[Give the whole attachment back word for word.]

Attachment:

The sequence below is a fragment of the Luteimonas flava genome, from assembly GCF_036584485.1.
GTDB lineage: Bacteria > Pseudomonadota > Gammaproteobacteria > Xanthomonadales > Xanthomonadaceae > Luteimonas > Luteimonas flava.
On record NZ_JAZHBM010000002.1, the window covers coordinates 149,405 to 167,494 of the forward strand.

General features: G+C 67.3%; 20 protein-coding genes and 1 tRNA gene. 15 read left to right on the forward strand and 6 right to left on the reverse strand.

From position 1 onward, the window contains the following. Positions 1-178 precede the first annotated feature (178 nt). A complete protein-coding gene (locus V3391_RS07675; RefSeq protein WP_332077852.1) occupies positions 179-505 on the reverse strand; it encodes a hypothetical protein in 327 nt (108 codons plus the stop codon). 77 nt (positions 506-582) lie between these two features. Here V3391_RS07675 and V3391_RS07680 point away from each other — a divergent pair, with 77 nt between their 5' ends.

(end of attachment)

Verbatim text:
The sequence below is a fragment of the Luteimonas flava genome, from assembly GCF_036584485.1.
GTDB lineage: Bacteria > Pseudomonadota > Gammaproteobacteria > Xanthomonadales > Xanthomonadaceae > Luteimonas > Luteimonas flava.
On record NZ_JAZHBM010000002.1, the window covers coordinates 149,405 to 167,494 of the forward strand.

General features: G+C 67.3%; 20 protein-coding genes and 1 tRNA gene. 15 read left to right on the forward strand and 6 right to left on the reverse strand.

From position 1 onward, the window contains the following. Positions 1-178 precede the first annotated feature (178 nt). A complete protein-coding gene (locus V3391_RS07675; RefSeq protein WP_332077852.1) occupies positions 179-505 on the reverse strand; it encodes a hypothetical protein in 327 nt (108 codons plus the stop codon). 77 nt (positions 506-582) lie between these two features. Here V3391_RS07675 and V3391_RS07680 point away from each other — a divergent pair, with 77 nt between their 5' ends.